India Narrows “Tolerance Band” for Related-Party Transactions
May 31 – India’s central government recently issued notification F. No. 500/185/2011 FTD 1 (hereinafter referred to as the ‘Notification’) to narrow the “tolerance band” used in calculating the arm’s length range for related-party transactions. Prior to the Notification, related-party transactions were considered to be at “arm’s length” if they were within a five percent band surrounding the mean of a set of comparable financial results of companies in a related field.
However, this Notification provides that the transaction price will be deemed to be at an arm’s length if the variation between that price of the transaction and the price determined under section 92C are within the tolerance band of:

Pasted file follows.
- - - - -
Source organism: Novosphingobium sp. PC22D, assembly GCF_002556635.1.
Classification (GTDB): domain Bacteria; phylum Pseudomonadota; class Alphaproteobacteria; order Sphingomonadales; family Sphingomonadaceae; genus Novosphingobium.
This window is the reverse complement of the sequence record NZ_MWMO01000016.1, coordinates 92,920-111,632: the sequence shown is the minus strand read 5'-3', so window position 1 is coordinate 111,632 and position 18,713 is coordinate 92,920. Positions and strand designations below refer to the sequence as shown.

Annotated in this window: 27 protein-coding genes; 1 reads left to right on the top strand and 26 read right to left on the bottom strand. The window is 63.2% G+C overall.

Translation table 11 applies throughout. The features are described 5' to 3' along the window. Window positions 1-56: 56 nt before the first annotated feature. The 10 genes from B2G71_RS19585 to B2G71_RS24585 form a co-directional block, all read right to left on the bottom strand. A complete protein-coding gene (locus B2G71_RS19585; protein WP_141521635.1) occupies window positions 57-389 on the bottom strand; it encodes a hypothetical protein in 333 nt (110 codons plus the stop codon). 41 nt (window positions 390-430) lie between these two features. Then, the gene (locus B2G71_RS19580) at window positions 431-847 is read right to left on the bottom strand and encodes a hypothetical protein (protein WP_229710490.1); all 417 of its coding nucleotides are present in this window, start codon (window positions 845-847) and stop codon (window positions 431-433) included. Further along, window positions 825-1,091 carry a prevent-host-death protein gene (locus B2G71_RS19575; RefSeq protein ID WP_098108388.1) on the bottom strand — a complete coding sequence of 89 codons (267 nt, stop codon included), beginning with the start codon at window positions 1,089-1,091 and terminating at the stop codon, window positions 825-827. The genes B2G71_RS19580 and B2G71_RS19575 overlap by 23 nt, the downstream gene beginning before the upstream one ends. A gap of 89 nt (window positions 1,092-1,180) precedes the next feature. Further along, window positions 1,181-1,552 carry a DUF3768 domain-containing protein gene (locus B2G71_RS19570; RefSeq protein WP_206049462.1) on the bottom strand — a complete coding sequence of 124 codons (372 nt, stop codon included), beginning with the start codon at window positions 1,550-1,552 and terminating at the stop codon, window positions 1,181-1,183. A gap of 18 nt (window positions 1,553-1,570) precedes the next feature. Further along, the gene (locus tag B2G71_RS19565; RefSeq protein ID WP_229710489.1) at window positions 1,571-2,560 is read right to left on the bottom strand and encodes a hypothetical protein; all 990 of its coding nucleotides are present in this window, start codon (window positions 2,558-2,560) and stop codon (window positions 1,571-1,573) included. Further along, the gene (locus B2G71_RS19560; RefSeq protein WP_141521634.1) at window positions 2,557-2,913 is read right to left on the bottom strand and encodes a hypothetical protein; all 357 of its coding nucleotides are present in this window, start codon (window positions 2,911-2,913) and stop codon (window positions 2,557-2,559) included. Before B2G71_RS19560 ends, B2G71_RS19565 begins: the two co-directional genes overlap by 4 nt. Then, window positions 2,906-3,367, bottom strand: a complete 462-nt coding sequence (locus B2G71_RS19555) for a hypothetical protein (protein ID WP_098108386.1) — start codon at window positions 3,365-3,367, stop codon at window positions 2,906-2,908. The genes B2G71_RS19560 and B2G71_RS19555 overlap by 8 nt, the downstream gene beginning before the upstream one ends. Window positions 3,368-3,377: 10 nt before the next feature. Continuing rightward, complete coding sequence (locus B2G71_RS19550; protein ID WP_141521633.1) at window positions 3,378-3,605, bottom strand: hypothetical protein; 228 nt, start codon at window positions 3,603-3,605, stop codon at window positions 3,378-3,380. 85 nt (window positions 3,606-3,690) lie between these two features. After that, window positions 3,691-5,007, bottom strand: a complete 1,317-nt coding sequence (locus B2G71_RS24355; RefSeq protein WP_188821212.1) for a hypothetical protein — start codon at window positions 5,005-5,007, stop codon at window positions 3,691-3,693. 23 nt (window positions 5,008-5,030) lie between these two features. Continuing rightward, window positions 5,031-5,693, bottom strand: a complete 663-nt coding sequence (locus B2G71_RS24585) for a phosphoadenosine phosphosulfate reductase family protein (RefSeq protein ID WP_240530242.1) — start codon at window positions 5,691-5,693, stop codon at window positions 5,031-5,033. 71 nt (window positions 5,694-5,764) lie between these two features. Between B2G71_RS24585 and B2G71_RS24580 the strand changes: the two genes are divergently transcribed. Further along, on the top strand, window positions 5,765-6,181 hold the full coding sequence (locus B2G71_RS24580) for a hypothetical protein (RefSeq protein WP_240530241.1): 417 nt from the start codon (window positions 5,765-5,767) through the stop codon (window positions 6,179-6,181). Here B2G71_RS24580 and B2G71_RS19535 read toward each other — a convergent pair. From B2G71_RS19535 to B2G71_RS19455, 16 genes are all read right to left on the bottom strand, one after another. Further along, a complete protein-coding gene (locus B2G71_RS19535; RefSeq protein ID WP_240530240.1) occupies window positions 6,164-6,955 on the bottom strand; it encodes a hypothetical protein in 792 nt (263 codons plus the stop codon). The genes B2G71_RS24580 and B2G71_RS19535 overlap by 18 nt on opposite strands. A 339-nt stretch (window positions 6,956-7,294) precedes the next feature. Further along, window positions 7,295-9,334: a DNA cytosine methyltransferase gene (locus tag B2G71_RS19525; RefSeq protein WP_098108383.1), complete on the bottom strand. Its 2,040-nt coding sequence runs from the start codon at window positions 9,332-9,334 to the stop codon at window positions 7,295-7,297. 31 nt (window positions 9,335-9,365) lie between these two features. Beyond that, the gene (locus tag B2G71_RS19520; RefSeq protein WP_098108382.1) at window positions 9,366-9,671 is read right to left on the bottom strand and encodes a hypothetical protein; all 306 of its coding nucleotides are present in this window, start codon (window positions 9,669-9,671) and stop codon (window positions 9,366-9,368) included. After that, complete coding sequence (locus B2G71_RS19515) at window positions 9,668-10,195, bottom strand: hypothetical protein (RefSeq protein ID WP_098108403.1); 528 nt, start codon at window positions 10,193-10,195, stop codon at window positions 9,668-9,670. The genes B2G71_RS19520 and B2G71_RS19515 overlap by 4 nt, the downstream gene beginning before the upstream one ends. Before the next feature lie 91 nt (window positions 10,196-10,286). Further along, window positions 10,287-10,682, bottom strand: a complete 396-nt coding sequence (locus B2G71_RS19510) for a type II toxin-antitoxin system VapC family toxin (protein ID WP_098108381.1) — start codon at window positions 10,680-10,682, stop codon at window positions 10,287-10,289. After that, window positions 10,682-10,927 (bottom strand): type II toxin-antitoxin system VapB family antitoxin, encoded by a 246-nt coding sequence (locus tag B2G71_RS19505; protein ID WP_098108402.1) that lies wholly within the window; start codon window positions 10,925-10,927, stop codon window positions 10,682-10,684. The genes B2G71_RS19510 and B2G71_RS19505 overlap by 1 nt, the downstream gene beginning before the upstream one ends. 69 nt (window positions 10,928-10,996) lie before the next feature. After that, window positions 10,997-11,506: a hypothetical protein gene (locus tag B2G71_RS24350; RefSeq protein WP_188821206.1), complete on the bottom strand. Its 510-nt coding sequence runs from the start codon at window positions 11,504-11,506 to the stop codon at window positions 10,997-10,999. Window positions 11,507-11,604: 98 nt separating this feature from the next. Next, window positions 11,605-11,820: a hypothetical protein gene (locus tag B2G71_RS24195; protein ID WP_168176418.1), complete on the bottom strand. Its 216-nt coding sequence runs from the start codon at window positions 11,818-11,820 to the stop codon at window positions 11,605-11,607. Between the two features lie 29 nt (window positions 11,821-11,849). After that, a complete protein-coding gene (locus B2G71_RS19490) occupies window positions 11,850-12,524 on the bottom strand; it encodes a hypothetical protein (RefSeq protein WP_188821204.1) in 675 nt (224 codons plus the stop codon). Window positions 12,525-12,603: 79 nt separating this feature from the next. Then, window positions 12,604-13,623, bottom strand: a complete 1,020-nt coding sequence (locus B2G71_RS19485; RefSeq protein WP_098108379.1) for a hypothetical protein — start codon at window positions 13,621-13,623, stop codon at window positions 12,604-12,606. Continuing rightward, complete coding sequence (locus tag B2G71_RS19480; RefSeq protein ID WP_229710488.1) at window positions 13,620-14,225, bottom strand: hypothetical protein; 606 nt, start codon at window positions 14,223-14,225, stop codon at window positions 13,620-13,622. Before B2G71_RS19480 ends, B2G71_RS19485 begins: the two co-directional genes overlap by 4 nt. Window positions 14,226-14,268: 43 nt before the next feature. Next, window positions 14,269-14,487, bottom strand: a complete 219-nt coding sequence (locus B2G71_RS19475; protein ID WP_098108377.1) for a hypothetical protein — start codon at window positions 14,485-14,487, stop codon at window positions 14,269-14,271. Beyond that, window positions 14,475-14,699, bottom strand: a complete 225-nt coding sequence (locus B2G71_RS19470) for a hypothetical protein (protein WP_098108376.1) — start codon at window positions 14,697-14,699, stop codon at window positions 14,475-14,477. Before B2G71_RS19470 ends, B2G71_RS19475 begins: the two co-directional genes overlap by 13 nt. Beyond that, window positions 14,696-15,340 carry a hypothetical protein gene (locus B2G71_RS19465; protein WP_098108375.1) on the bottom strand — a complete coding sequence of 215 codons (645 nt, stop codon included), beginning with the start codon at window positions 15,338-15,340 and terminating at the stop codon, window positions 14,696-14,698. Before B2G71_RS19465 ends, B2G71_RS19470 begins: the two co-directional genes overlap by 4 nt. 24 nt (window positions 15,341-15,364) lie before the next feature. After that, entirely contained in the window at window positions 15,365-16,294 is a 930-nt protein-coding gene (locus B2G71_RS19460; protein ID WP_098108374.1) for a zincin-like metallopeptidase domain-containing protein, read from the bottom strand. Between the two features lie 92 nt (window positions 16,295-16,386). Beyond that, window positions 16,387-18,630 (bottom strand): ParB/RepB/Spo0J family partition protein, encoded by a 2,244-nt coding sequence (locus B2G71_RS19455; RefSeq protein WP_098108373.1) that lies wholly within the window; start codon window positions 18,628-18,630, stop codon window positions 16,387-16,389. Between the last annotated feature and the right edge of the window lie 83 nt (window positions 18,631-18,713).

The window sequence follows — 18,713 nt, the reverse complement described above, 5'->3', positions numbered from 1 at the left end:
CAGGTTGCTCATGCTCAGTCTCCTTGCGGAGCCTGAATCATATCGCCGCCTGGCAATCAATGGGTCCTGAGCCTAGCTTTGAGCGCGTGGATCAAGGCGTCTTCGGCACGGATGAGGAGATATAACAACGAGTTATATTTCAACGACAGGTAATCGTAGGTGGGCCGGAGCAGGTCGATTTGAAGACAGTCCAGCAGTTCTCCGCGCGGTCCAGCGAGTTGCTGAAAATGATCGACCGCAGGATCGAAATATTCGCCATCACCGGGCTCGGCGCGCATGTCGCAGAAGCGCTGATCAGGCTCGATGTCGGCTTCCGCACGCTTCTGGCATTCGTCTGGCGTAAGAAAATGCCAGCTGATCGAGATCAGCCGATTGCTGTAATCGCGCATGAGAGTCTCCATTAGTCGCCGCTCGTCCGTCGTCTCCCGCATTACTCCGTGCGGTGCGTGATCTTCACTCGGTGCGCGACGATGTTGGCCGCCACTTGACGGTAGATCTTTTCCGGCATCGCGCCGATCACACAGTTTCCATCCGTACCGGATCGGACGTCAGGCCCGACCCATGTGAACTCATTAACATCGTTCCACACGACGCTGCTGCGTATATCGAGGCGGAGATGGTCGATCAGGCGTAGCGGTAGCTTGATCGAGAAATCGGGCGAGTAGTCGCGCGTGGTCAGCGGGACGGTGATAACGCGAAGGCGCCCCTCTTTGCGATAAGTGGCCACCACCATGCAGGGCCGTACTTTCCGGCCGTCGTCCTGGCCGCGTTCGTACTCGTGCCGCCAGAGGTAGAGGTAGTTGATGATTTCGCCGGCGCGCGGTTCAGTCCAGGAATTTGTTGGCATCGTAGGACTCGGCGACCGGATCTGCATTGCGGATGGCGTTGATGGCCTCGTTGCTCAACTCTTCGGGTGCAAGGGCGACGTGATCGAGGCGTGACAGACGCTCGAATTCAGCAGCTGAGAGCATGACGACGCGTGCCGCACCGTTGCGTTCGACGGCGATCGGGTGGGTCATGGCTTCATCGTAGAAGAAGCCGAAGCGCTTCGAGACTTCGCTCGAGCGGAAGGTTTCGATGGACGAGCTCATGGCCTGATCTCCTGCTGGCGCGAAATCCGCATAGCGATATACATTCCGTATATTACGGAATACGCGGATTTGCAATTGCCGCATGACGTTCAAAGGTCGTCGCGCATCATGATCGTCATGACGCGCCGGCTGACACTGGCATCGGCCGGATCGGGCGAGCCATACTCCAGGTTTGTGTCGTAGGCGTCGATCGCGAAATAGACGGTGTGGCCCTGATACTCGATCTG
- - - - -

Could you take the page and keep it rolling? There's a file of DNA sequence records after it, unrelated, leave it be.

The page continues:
- 1.0 percent for transactions involving “wholesale traders”; or
- 3.0 percent for all other transactions.
If the actual price of the transaction is within the tolerance band, then a transfer pricing adjustment will not be made.
Please note, however, that the terms “wholesale” and “wholesale trader” are both undefined in the Income Tax Act – a point that has drawn controversy with regard to defining and understanding exactly what constitutes a “wholesale trade.”
This change falls in line with India’s recent efforts to implement stricter transfer pricing standards in the country in order to increase domestic tax revenues and to promote compliance with its tax laws.
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